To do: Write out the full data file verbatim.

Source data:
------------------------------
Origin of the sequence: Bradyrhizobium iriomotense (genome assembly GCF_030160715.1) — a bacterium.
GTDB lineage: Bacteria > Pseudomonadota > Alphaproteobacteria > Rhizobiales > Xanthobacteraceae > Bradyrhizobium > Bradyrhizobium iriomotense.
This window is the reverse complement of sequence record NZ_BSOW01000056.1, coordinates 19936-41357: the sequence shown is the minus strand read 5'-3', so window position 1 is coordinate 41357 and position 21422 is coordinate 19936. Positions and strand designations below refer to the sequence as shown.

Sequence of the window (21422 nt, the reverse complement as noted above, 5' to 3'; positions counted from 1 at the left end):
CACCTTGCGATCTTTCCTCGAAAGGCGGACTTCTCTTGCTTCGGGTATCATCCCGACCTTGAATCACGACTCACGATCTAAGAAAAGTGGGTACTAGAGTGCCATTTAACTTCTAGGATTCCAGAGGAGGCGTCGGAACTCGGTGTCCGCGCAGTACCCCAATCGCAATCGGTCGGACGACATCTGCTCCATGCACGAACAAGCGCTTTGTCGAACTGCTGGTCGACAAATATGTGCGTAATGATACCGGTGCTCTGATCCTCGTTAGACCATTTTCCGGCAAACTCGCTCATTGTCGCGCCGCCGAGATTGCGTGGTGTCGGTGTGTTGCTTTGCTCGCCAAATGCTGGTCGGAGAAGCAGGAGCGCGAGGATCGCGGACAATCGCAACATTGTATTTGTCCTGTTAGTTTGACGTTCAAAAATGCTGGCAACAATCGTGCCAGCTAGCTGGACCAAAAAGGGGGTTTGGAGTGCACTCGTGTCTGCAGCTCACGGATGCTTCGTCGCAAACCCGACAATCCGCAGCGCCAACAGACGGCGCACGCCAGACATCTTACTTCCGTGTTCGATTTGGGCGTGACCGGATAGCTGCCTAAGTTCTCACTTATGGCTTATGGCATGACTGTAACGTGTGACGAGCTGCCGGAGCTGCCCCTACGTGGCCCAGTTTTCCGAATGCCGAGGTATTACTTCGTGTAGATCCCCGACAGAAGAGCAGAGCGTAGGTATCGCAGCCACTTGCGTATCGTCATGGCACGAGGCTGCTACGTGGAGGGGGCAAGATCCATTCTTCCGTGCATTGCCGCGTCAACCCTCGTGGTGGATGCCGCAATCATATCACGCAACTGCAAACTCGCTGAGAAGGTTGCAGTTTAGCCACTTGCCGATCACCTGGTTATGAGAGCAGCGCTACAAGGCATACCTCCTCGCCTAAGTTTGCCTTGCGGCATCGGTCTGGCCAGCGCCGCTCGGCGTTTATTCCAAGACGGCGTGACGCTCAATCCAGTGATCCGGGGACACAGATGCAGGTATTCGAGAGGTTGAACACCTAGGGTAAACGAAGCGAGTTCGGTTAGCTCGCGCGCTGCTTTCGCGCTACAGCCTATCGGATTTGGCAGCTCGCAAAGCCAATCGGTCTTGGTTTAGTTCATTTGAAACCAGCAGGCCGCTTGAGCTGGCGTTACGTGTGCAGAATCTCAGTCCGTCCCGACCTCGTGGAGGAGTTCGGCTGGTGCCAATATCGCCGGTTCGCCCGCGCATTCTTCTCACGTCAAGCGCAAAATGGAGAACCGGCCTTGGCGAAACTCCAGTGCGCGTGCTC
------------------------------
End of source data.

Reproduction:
Origin of the sequence: Bradyrhizobium iriomotense (genome assembly GCF_030160715.1) — a bacterium.
GTDB lineage: Bacteria > Pseudomonadota > Alphaproteobacteria > Rhizobiales > Xanthobacteraceae > Bradyrhizobium > Bradyrhizobium iriomotense.
This window is the reverse complement of sequence record NZ_BSOW01000056.1, coordinates 19936-41357: the sequence shown is the minus strand read 5'-3', so window position 1 is coordinate 41357 and position 21422 is coordinate 19936. Positions and strand designations below refer to the sequence as shown.

Sequence of the window (21422 nt, the reverse complement as noted above, 5' to 3'; positions counted from 1 at the left end):
CACCTTGCGATCTTTCCTCGAAAGGCGGACTTCTCTTGCTTCGGGTATCATCCCGACCTTGAATCACGACTCACGATCTAAGAAAAGTGGGTACTAGAGTGCCATTTAACTTCTAGGATTCCAGAGGAGGCGTCGGAACTCGGTGTCCGCGCAGTACCCCAATCGCAATCGGTCGGACGACATCTGCTCCATGCACGAACAAGCGCTTTGTCGAACTGCTGGTCGACAAATATGTGCGTAATGATACCGGTGCTCTGATCCTCGTTAGACCATTTTCCGGCAAACTCGCTCATTGTCGCGCCGCCGAGATTGCGTGGTGTCGGTGTGTTGCTTTGCTCGCCAAATGCTGGTCGGAGAAGCAGGAGCGCGAGGATCGCGGACAATCGCAACATTGTATTTGTCCTGTTAGTTTGACGTTCAAAAATGCTGGCAACAATCGTGCCAGCTAGCTGGACCAAAAAGGGGGTTTGGAGTGCACTCGTGTCTGCAGCTCACGGATGCTTCGTCGCAAACCCGACAATCCGCAGCGCCAACAGACGGCGCACGCCAGACATCTTACTTCCGTGTTCGATTTGGGCGTGACCGGATAGCTGCCTAAGTTCTCACTTATGGCTTATGGCATGACTGTAACGTGTGACGAGCTGCCGGAGCTGCCCCTACGTGGCCCAGTTTTCCGAATGCCGAGGTATTACTTCGTGTAGATCCCCGACAGAAGAGCAGAGCGTAGGTATCGCAGCCACTTGCGTATCGTCATGGCACGAGGCTGCTACGTGGAGGGGGCAAGATCCATTCTTCCGTGCATTGCCGCGTCAACCCTCGTGGTGGATGCCGCAATCATATCACGCAACTGCAAACTCGCTGAGAAGGTTGCAGTTTAGCCACTTGCCGATCACCTGGTTATGAGAGCAGCGCTACAAGGCATACCTCCTCGCCTAAGTTTGCCTTGCGGCATCGGTCTGGCCAGCGCCGCTCGGCGTTTATTCCAAGACGGCGTGACGCTCAATCCAGTGATCCGGGGACACAGATGCAGGTATTCGAGAGGTTGAACACCTAGGGTAAACGAAGCGAGTTCGGTTAGCTCGCGCGCTGCTTTCGCGCTACAGCCTATCGGATTTGGCAGCTCGCAAAGCCAATCGGTCTTGGTTTAGTTCATTTGAAACCAGCAGGCCGCTTGAGCTGGCGTTACGTGTGCAGAATCTCAGTCCGTCCCGACCTCGTGGAGGAGTTCGGCTGGTGCCAATATCGCCGGTTCGCCCGCGCATTCTTCTCACGTCAAGCGCAAAATGGAGAACCGGCCTTGGCGAAACTCCAGTGCGCGTGCTC